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Apr 16, 2014 05:43 AM

Differences in gut microbes

This will possibly only interest a few of us, but it gave me "food for thought."

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  1. Interesting information.

    Based upon an episode of Science Friday, a Dr studying intestinal microbes mentioned that the intestinal flora and fauna varies greatly between people. With the cultural differences, food choices and amount of processing/industrialization and germphobia, I can see that affecting our flora, but that's just a gut feeling.

    1 Reply
    1. re: dave_c

      You probably wondered the same thing I did -- what was a representative American stomach!?!
      I think SciFri did a piece on Asian vs. Western gut flora a while back.

      EDIT: It must be an annual pursuit for them:


      And a 2011 "original":

    2. Makes me wonder what probiotic to take.

      13 Replies
        1. re: sedimental

          Would that be analogous to getting local honey for allergy protection?

          1. re: sedimental

            Actually, the ones that I take ARE dirt-based....!

            We call them dirt pills...

            EDIT: I wonder if we should worry about whether it's local dirt ;-/

            1. re: sandylc

              Seriously, if the microbe level/type/assortment science is genuine, then the location HAS to be crucial.
              However, unlike honey, that doesn't mean that my backyard is the best for my gut.
              I see a future for late night TV* commercials for Garden of Eden Brand dirt, supposedly from the foot of some ancient mountain in some unspoilt location.
              *If late night TV even continues to exist...

            2. re: sedimental

              No, not dirt. Poop:


              Yes, it is real and has been demonstrated as an effective treatment for chronic Clostridium difficile infection.

                1. re: kmcarr

                  Study of gut microbes, antibiotics offers clues to improving immunity in premature babies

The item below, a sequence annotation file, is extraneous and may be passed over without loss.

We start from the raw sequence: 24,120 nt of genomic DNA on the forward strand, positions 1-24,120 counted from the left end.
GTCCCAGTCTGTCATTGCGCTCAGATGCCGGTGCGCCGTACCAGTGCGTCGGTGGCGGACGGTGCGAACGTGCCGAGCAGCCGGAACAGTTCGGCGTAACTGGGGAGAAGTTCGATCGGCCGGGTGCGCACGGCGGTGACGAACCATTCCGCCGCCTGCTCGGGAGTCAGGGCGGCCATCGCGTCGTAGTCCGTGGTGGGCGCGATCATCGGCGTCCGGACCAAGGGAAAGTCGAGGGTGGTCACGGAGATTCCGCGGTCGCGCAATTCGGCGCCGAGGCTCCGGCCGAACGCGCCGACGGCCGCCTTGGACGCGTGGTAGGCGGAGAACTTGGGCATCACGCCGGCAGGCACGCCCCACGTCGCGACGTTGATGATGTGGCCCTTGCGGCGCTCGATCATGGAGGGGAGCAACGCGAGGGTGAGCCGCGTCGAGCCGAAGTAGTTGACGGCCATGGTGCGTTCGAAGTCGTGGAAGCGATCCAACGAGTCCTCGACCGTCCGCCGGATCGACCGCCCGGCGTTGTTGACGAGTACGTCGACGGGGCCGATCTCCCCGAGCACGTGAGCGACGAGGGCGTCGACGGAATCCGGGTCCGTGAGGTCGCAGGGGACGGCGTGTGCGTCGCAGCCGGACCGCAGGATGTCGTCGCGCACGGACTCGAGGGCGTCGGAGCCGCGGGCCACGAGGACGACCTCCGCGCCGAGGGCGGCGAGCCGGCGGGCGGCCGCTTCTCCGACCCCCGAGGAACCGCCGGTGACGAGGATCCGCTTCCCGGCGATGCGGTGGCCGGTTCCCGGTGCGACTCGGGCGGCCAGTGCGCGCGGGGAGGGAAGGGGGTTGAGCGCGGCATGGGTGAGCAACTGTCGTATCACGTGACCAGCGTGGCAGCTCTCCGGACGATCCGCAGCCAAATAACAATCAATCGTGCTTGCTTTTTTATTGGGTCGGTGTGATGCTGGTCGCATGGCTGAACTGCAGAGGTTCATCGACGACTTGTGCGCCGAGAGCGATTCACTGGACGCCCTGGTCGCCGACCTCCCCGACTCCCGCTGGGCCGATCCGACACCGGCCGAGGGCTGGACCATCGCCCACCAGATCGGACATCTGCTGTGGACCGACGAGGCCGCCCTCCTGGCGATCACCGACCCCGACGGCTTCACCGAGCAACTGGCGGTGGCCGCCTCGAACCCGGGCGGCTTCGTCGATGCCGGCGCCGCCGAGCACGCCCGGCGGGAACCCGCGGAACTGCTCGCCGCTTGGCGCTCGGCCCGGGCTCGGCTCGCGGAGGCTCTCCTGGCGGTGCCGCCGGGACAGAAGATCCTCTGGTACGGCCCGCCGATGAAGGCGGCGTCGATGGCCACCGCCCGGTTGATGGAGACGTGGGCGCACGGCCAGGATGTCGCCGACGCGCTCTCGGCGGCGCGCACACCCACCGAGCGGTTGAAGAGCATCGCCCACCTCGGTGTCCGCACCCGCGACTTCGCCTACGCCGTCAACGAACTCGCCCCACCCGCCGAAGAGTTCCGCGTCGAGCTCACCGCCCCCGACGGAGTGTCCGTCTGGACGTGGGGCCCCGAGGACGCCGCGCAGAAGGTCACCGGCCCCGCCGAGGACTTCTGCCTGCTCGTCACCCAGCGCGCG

See also the 'related studies'

                  1. re: paulj

                    Giant "duh" here. It amazes me how "modern" "science" is always "discovering" things that the "crazy" "natural" folks have known about for some time.

                    Glad they're catching on, though.

                    1. re: sandylc

                      What's this obvious thing that scientists are just discovering?

                      1. re: paulj

                        How the make-up of gut flora effects health.

                        1. re: sandylc

                          For how long have 'natural' folks been talking about the 'make-up' of gut flora? I recall informal ideas about eating yogurt to replenish bacteria killed by antibiotics. And lots of folk remedies involving coffee enemas. But nothing approximating a scientific understanding.

                          1. re: paulj

                            Most of us " ordinary folk" have known these things for decades. It is not actually that complicated..., eat local, germs were created by a supreme entity, exercise because you are a human, vegetables are good for you. I know, rocket surgery.... Humans are part of the environment as much as anything else. All part of a bigger system.

                            1. re: sedimental

                              The science articles cited in this thread do not demonstrate the advantages of a eating vegetables grown in your local dirt.

                              The article that I cited used research on neonatal mice; not whether mice eating Philadelphia grown carrots where healthier than ones that ate ones imported from California.

            3. Interesting. With so much hydroponic foods these days tomatoes,cucumbers,peppers,herbs it is easy to see how do don't get the beneficial microbes and beneficial bacteria from soil. And with the soil most of food is grown in I'm not sure id want to.

              1. Here's a variation on the 'we are too hygenic' idea:
                "Rural microbes could boost city dwellers' health, study finds
                April 23, 2014
                University of Colorado at Boulder
                The greater prevalence of asthma, allergies and other chronic inflammatory disorders among people of lower socioeconomic status might be due in part to their reduced exposure to the microbes that thrive in rural environments, according to a new scientific paper."

                No mention of gut bacteria, though they think some parasitic worms are beneficial. Nor anything about eating local.

                "During our evolutionary history, the human immune system was exposed to microbes and infections in three important ways: commensal microbes were passed to infants from their mothers and other family members; people came into contact with nonpathogenic microbes in the environment; and people lived with chronic infections, such as helminths, which are parasitic worms found in the gut and blood."

                1. It pretty much comes down to method of birth (vaginal birth coats baby with beneficial bacteria), method of early feeding (breastfeeding), early solids (processed grains vs. a wide range of flavors/whole foods), fermented foods, diverse diet that doesn't focus on refined grains and heavy sugars.

                  One of the more interesting stories: